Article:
Leading up to the harvest, as the fruit began to ripen, another village pastime occurred. That of scrumping. Put simply, scrumping was stealing apples. Not exclusively apples, all fruit was happily scrumped. This was, as far as I am aware, a covert occupation pursued by youngsters. That is to say, I was never aware of any adults being involved in such matters although, who knows, they would hardly have advertised the fact! In any event, I am guessing, the name scrumping was derived from scrumpy the rough cider produced by apple growers. For the most part scrumping was carried out by a group of boys, (girls didn’t do such things), and I suppose the support of the group helped some of the less enthusiastic scrumpers to overcome their reservations. However, a suitable target tree was selected as being the bearer of fine fruit and scrumping began. Evenings were a good time for such activities as, for the most part, the farm workers had gone for the day thus reducing the risk of being caught. The next problem to overcome was entry to the orchard, many had thick hedges and or stout fences. Often a suitable gap in the base of a hedge could be located and enlarged sufficiently to allow a small frame to squeeze through. It was normal for one member of the group to go in and do the scumping whilst the others kept watch. For the most part anyone approaching would have been on a tractor or other motor vehicle as the size of the orchards were large enough, in general, to make walking around them unattractive and a bit of a chore for the fruit growers. Hearing an approaching vehicle was, therefore, a sign to get out as quickly as possible and assume an innocent attitude. On the odd occasions when circumstances such as these occurred the vehicle driver, upon seeing a group of boys beside the orchard,would usually approach them and say something like, "I hope you little sods aren’t scrumping." Mention of the village policeman might also be added and the general message was one of threat and menace, no doubt,designed to cause sufficient fear by way of deterrence. Although there was a much greater respect for authority then than there is today these warnings might have caused a change of location but did little to damped the desire to scrump! It should not be assumed that scrumping involved the mass theft of huge amounts of fruit, that was not the case. For the most part each boy scrumped one or two apples, one eaten and one for later. I don’t think these predations would have made a great impact upon the profit of the fruit growers. There were, after all, far more apples on the ground known as windfalls, and no use for storage, than scrumping ever accounted for. There was no question of taking home the proceeds of a scrumping expedition as the consequences of a parent finding out were much more feared than the threats of the growers.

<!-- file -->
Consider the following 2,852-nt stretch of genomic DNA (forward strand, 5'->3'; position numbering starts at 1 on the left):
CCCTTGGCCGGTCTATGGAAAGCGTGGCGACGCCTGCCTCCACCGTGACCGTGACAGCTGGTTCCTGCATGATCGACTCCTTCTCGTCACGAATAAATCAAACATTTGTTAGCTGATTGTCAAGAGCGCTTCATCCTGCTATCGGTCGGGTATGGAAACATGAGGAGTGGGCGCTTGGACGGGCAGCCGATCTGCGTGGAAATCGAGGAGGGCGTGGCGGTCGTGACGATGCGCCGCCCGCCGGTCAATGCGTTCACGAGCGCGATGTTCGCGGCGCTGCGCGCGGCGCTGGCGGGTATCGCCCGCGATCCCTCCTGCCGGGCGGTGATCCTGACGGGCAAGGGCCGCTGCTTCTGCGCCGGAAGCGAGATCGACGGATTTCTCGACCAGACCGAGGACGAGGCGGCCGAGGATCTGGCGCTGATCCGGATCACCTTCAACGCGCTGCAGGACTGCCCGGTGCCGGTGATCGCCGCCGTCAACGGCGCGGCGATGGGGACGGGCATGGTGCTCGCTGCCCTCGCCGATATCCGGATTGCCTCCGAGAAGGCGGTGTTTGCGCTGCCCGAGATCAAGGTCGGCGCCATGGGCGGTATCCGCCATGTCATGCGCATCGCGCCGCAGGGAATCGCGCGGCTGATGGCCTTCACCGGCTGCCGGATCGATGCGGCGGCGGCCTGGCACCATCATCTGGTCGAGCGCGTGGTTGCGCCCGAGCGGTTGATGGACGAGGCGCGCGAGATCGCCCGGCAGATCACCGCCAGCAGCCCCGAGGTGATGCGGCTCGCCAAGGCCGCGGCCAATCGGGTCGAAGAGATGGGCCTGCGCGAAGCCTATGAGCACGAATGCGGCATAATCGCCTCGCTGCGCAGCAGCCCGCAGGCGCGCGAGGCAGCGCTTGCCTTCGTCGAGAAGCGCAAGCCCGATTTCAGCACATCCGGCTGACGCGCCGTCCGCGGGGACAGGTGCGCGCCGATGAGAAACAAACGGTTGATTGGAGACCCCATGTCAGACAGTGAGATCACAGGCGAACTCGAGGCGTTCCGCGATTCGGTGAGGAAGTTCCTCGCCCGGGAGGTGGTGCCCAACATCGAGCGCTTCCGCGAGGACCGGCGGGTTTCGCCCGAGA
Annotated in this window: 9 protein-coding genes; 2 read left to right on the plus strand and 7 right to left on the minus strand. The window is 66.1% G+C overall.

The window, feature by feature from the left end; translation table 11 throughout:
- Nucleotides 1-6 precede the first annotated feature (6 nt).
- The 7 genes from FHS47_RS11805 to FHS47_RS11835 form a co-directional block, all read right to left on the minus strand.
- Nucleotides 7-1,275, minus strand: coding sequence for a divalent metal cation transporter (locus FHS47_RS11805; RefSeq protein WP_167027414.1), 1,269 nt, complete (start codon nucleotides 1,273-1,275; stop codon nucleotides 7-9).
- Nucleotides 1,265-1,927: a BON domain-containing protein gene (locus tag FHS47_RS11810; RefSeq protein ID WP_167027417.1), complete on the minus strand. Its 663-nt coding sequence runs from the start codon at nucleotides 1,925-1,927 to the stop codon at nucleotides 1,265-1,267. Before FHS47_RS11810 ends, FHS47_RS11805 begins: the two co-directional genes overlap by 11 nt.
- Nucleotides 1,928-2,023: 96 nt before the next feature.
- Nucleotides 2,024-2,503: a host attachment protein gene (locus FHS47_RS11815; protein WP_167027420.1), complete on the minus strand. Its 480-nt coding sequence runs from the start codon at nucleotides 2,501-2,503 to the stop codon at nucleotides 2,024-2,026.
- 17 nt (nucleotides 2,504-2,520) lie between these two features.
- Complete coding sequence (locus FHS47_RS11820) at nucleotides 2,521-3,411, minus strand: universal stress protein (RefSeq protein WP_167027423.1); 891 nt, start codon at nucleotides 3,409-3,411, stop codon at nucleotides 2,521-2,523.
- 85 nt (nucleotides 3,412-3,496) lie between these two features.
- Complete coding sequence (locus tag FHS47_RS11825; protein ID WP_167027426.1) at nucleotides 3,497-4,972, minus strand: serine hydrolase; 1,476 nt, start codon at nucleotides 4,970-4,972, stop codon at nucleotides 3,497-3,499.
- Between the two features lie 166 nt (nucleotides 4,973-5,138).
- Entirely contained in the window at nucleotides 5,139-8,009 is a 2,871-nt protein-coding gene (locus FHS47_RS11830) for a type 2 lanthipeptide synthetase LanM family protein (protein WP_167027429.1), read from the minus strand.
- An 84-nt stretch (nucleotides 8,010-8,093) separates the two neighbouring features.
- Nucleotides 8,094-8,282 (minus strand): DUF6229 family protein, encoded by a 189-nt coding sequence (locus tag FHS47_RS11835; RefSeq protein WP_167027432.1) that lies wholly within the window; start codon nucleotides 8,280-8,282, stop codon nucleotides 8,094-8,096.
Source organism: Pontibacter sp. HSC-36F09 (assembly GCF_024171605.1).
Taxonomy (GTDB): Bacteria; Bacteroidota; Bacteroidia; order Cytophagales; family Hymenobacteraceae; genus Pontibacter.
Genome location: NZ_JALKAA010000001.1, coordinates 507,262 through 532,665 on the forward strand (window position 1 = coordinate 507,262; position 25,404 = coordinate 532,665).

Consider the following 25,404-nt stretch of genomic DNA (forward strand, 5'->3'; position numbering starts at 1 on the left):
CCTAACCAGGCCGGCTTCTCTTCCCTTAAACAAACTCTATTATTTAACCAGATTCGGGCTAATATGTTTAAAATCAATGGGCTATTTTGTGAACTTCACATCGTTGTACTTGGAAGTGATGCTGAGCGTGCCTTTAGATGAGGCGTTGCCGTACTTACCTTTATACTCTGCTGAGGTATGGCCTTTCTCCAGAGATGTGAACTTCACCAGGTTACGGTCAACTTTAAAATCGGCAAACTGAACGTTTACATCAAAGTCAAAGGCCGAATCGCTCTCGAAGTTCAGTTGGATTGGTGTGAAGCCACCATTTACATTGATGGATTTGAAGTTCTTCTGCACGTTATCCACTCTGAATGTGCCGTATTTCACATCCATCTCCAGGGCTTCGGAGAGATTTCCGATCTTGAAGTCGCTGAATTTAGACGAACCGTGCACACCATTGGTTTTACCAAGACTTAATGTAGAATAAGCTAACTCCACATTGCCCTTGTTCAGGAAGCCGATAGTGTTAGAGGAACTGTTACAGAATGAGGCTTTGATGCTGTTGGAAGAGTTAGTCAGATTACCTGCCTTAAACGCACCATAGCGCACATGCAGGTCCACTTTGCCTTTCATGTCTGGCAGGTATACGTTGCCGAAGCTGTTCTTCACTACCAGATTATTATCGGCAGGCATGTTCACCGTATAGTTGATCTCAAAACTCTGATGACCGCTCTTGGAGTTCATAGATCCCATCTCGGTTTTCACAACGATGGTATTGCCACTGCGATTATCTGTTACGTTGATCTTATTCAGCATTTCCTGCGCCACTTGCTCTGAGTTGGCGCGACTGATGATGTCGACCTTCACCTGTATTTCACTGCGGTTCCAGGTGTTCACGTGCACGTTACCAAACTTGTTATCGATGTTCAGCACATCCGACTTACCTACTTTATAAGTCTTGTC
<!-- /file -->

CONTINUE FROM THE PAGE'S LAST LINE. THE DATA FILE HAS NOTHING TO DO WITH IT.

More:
If caught and as far as I recall, that did not happen often, the usual result was a good old fashioned, (how can I put this ?), dressing down, if you know what I mean. Designed, no doubt,to put the fear of God into the scrumpers this was the usual method of disposal. I guess for the most part, adults catching youngsters in the act of scrumping could relate to the practice and would have understood that scrumping was a well established part of rural childhood in those days.